Regulation

Food Trucks Go Mainstream, But Will They Make the Grade?

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Food trucks need customers. For many of L.A.'s newer entrants in the meals on wheels scene, this means building up Twitter followers—via prominently posted Twitter addresses on the sides of the trucks and other forms of advertising—and then pinging diners about their whereabouts regularly. While some trucks have regular routes, others prefer to cover new territory every day. Some of those trucks stay on the move, not because they crave a change of scenery or because they want to bring the gospel of kimchi tacos to a new neighborhood, but because they are forced to keep changing spots by hostile local restaurants or overzealous neighborhood cops.

Today, The New York Times covers the new regulatory regime about to fall on the heads of Los Angeles food truck owners, which includes health inspections identical to those undergone by restaurants, complete with letter grades, and mandatory filing of route maps:

Food trucks…will have to file route maps (route maps!) with the health department, to facilitate at least one field inspection a year, beyond the single annual inspection now required.

As with restaurants, health inspectors will be empowered to shut down a truck that scores less than a C for not enough attention to basic safety and food hygiene practices — for example, dirty counters, food left out, unwashed hands.

Because how could health inspectors possibly find trucks that broadcast their locations every day without a route map on file in a city basement somewhere?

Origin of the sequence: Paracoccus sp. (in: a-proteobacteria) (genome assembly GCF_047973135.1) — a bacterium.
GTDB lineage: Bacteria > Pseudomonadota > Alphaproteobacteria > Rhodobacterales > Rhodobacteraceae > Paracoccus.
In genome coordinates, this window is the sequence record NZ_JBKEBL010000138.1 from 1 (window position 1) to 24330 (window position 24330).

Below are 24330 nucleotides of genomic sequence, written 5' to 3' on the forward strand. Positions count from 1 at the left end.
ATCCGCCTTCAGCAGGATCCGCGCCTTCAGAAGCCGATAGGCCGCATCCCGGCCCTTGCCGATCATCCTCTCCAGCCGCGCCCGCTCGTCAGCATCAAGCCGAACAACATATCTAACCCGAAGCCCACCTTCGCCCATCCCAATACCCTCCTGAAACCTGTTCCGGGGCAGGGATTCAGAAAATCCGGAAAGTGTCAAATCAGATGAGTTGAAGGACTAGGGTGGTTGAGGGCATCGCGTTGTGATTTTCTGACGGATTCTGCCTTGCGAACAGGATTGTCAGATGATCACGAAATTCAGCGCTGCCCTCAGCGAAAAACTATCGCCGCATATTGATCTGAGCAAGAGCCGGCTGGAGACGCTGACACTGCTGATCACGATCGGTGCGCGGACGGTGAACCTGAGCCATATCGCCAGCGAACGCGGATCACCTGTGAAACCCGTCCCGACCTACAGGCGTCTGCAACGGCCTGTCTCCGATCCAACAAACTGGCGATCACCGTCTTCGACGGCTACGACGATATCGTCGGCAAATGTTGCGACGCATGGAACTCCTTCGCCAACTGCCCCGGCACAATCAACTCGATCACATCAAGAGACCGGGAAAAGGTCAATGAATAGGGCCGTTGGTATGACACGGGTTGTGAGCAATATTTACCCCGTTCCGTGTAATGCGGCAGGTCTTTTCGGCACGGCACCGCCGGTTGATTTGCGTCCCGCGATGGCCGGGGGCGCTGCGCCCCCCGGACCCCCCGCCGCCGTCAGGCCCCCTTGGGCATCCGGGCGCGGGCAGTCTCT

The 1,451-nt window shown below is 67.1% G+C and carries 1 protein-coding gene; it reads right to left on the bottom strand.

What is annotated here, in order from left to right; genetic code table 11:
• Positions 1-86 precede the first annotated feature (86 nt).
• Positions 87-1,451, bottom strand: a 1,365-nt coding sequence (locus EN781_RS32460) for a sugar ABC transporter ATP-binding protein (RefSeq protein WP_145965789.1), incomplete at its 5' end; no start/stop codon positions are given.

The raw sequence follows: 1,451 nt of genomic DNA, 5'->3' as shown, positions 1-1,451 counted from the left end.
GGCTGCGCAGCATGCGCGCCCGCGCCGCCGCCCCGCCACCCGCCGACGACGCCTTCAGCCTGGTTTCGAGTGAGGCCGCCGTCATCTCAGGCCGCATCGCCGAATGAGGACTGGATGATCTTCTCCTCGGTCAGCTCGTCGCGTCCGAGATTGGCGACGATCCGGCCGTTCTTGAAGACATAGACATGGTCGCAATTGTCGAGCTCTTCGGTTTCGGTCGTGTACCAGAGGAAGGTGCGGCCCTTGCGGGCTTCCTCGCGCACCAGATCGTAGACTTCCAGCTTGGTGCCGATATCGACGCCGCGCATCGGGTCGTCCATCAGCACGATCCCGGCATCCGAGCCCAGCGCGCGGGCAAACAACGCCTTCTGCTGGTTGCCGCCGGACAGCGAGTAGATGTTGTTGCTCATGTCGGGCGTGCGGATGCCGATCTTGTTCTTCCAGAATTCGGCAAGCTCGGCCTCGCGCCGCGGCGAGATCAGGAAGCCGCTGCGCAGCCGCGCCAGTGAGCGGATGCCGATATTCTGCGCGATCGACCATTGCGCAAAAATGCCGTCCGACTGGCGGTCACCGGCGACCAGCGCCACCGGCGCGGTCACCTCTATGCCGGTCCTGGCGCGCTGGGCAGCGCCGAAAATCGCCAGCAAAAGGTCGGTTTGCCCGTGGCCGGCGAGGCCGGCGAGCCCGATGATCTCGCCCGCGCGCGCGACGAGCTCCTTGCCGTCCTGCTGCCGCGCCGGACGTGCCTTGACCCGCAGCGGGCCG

While the food trucks previously joined together to fight new rules that would have limited where they could park and do business, they are mostly accepting the health inspection regime. Some have even found a way to see the bright side:

"It brings more legitimacy to an industry that is fairly new in the mainstream," said Matt Geller, vice president of the Southern California Mobile Food Vendors Association, which represents 86 food trucks.

But government veteran Gloria Molina, a member of the Board of Supervisors, knows better:

"Everyone is going to support it — until they get a B or a C," said Ms. Molina, who has previously battled with food truck owners over attempts to regulate them. "And then they are going to be opposed to it."

Here at Reason, we've written a lot about the ways that vested interests—community and local business associations, restaurants with multiple locations, and other longtimers—have shaped the system for their own benefit.

Be on the lookout for a followup story soon, in which hundreds of food trucks receive failing letter grades because of their inability to comply with rules written for bricks-and-mortar food establishments. Rules the health department will be unwilling to tweak to accommodate an new business model, probably on the tried-and-true justification that "if we make an exception for you, we'll have to make an exception for everyone."

Reason.tv took on the L.A. truck crackdown earlier this year: